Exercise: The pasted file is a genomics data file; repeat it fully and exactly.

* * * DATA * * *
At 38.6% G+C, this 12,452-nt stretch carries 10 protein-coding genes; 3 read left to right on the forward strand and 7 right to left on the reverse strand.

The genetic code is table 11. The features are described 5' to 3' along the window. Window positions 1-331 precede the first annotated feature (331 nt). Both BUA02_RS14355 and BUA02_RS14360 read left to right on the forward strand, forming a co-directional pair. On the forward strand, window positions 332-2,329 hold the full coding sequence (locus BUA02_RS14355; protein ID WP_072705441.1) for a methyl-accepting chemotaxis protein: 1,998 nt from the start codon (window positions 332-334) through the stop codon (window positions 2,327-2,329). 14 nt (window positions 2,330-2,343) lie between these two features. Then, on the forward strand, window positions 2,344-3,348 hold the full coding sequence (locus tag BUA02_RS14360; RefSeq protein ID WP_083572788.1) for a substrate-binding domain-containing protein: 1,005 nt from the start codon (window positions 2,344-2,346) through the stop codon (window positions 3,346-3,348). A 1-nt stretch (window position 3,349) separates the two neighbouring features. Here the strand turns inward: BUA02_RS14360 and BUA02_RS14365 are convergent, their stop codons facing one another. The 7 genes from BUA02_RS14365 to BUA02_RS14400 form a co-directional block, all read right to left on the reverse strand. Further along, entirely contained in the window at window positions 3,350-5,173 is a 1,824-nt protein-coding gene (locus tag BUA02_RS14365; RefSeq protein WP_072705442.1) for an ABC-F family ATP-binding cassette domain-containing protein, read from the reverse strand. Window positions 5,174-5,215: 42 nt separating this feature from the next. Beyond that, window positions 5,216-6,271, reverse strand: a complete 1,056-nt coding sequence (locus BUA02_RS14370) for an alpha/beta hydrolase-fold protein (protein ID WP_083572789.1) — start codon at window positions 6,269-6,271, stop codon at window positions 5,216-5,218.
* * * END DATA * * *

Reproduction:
At 38.6% G+C, this 12,452-nt stretch carries 10 protein-coding genes; 3 read left to right on the forward strand and 7 right to left on the reverse strand.

The genetic code is table 11. The features are described 5' to 3' along the window. Window positions 1-331 precede the first annotated feature (331 nt). Both BUA02_RS14355 and BUA02_RS14360 read left to right on the forward strand, forming a co-directional pair. On the forward strand, window positions 332-2,329 hold the full coding sequence (locus BUA02_RS14355; protein ID WP_072705441.1) for a methyl-accepting chemotaxis protein: 1,998 nt from the start codon (window positions 332-334) through the stop codon (window positions 2,327-2,329). 14 nt (window positions 2,330-2,343) lie between these two features. Then, on the forward strand, window positions 2,344-3,348 hold the full coding sequence (locus tag BUA02_RS14360; RefSeq protein ID WP_083572788.1) for a substrate-binding domain-containing protein: 1,005 nt from the start codon (window positions 2,344-2,346) through the stop codon (window positions 3,346-3,348). A 1-nt stretch (window position 3,349) separates the two neighbouring features. Here the strand turns inward: BUA02_RS14360 and BUA02_RS14365 are convergent, their stop codons facing one another. The 7 genes from BUA02_RS14365 to BUA02_RS14400 form a co-directional block, all read right to left on the reverse strand. Further along, entirely contained in the window at window positions 3,350-5,173 is a 1,824-nt protein-coding gene (locus tag BUA02_RS14365; RefSeq protein WP_072705442.1) for an ABC-F family ATP-binding cassette domain-containing protein, read from the reverse strand. Window positions 5,174-5,215: 42 nt separating this feature from the next. Beyond that, window positions 5,216-6,271, reverse strand: a complete 1,056-nt coding sequence (locus BUA02_RS14370) for an alpha/beta hydrolase-fold protein (protein ID WP_083572789.1) — start codon at window positions 6,269-6,271, stop codon at window positions 5,216-5,218.